Wednesday, May 13, 2020

Layout Design: Groupe TRAQ's CN Drummondville Subdivision

Since last week, I've been unexpectedly busy designing track plans for other people. While layout design can be an excruciating process when working for ourselves since it is an highly emotional process often based on love for the subject and nostalgia, practicing this art for other is much more easier.

The reason is simple, since we don't have a personal stake in the process, we have more freedom to create hierarchies among design elements. With a clear mind, we have an easier time when it is time to compress or eliminate altogether elements that artificially impede the end results.

The first layout design I present today was commissioned a few months ago by André-Pierre Savard on the behalf of Groupe TRAQ in Charny, QC. The idea was to have a somewhat modern layout depicting a typical Quebec South Shore CN railway town and its vicinity to become part of Charny Station (soon to be a railway museum) permanent exhibit. I didn't give it much thoughts until André-Pierre revived the project yesterday evening.

We quickly agreed the project should take inspiration from well-known towns such as Drummondville and St-Hyacinthe while not trying to replicate a specific prototype. It was much more about capturing the sense of the place.

Heriot Street in Drummondville (Google Earth)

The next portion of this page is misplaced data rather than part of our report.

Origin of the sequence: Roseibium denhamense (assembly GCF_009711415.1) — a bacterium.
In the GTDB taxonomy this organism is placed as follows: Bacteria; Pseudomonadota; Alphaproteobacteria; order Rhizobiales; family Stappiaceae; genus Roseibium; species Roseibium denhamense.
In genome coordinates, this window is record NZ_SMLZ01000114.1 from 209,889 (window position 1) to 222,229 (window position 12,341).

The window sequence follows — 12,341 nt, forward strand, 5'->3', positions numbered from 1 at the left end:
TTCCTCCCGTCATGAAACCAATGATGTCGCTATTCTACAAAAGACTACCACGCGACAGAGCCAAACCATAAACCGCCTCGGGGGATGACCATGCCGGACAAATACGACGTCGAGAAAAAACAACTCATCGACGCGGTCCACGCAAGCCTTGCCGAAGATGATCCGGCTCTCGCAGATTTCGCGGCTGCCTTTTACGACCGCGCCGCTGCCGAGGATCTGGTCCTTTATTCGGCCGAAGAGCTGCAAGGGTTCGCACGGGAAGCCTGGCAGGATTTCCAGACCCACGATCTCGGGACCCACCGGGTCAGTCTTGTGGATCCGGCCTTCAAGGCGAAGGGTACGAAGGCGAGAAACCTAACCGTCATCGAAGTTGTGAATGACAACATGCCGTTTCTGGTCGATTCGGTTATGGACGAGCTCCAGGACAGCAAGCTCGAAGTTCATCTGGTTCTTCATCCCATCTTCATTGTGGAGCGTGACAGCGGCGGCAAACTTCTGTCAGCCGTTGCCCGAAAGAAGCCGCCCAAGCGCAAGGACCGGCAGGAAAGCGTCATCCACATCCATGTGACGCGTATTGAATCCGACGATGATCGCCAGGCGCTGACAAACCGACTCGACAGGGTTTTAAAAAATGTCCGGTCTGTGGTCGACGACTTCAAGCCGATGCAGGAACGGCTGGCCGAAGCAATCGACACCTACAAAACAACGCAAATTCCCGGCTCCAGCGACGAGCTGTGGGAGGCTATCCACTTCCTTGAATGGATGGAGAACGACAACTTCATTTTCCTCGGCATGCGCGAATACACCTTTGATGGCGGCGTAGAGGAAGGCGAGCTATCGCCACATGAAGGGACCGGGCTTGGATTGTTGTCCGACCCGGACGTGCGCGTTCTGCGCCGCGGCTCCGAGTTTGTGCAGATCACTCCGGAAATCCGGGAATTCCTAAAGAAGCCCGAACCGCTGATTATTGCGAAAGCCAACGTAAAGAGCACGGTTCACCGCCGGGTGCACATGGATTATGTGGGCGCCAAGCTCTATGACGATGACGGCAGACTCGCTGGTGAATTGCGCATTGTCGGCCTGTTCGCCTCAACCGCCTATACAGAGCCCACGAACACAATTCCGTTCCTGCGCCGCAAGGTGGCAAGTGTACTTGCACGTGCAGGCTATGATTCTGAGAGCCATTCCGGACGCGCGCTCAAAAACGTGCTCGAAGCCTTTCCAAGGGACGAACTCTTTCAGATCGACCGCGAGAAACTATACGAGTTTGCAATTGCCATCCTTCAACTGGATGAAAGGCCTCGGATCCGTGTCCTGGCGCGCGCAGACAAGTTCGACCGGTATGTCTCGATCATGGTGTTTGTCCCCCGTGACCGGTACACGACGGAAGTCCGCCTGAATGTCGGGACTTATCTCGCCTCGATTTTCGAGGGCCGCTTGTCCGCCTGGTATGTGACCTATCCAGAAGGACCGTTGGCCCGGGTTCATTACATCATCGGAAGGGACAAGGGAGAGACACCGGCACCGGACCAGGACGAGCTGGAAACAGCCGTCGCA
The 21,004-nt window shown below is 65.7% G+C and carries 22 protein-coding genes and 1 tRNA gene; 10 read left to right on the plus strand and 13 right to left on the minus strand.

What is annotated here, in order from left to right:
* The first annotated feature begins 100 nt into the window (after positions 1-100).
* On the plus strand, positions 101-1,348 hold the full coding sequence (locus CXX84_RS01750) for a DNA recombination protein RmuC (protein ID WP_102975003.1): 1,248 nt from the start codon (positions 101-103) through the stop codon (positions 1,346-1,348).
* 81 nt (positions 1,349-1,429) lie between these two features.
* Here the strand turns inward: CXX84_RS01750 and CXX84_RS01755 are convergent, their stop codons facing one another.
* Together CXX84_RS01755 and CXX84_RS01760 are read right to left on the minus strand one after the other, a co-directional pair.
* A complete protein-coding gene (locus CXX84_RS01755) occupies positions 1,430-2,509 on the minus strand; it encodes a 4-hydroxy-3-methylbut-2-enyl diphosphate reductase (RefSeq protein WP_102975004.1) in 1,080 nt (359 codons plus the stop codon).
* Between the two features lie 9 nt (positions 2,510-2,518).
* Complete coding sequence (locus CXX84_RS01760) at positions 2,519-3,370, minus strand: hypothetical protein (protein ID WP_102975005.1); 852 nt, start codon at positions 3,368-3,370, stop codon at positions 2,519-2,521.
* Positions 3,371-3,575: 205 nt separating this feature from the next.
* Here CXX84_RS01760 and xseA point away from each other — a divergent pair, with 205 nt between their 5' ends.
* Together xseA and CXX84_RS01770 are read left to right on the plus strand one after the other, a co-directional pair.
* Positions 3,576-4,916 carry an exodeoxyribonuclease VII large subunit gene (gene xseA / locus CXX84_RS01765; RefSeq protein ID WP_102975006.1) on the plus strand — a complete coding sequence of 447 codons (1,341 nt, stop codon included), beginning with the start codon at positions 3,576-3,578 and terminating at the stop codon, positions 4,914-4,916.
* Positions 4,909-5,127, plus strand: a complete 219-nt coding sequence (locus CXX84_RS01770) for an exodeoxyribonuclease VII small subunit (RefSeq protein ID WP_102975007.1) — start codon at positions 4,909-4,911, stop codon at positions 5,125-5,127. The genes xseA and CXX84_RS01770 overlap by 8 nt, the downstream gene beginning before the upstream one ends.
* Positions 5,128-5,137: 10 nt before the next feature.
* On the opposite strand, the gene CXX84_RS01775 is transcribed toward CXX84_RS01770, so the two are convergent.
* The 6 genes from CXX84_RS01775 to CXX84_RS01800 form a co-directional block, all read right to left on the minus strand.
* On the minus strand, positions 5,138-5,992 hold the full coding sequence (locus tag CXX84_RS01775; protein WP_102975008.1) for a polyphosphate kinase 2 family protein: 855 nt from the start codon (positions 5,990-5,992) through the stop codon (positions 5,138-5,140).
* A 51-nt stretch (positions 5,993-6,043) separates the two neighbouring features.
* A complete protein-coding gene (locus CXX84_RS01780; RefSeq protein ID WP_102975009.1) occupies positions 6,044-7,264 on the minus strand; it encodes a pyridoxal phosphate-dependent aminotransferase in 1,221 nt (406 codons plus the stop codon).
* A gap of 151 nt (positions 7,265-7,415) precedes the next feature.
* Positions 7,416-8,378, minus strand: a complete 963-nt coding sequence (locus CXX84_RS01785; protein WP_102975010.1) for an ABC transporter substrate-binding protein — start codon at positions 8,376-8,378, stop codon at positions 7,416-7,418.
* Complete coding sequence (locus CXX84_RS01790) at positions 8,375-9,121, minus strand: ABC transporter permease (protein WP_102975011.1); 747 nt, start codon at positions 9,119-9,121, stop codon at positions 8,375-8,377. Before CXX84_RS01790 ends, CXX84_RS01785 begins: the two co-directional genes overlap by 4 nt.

André-Pierre has grown to appreciate very simple track plans which give precedence to scenery and where elements have enough space to breath. Sharing a common vision made the design process quick and efficient. He gave me a set of elements he wanted and I'll credit him for not having asked for the moon but kept things well-balanced given the space available, which is a L-shaped 24" deep 17' x 10' benchwork.

Elements required included a VIA Rail passenger station with a large parking lot to model a bus terminal, a main street with grade crossing, an interchange track with Canadian Pacific Railway, a set of MoW sheds, a river scene with a substantial bridge and significant amount of fields.

In terms of industries, André-Pierre requested a feed mill, a LPG dealer and another one left to my choice. To keep with the theme, I went with a transload track, which were quite popular in the early 1990s a panacea to railway decline.

Drummondville station, signals, platform and parking lot (Google Earth)

The goal was to have a fair representation of typical CN railway activities in Quebec so the layout could have also an educational value as a display in the future exhibit.

The design took only about a few minutes to create and maybe one hour to fine tune each elements. The biggest challenge being the benchwork will be made of 4' long modules. This meant I had very little leeway to place key elements such as turnouts. Speaking of them, as per my personal rule, I kept them to the strict minimum, below 10.

CN bridge over Yamaska river in St-Hyacinthe (Google Earth)

Basically, the concept is quite simple and strives to maximize how a train travel over the layout. The small leg is a somewhat low density industrial park where all the customers are clustered together. A large rural scene including the river creates a sense of distance before reaching the town itself. The main street and its houses are used to create a visual and physical barrier between the rural world and the urban one. This is not a new trick and in fact, it is exactly how the train enters Drummondville in real life. The large station and its parking look set the mood and also provide a neat foreground against which the trains can move. I recall Simon Dunkley suggesting such an approach for my Temiscouata project and feel he was right about this design being a way quite to how we interact with trains.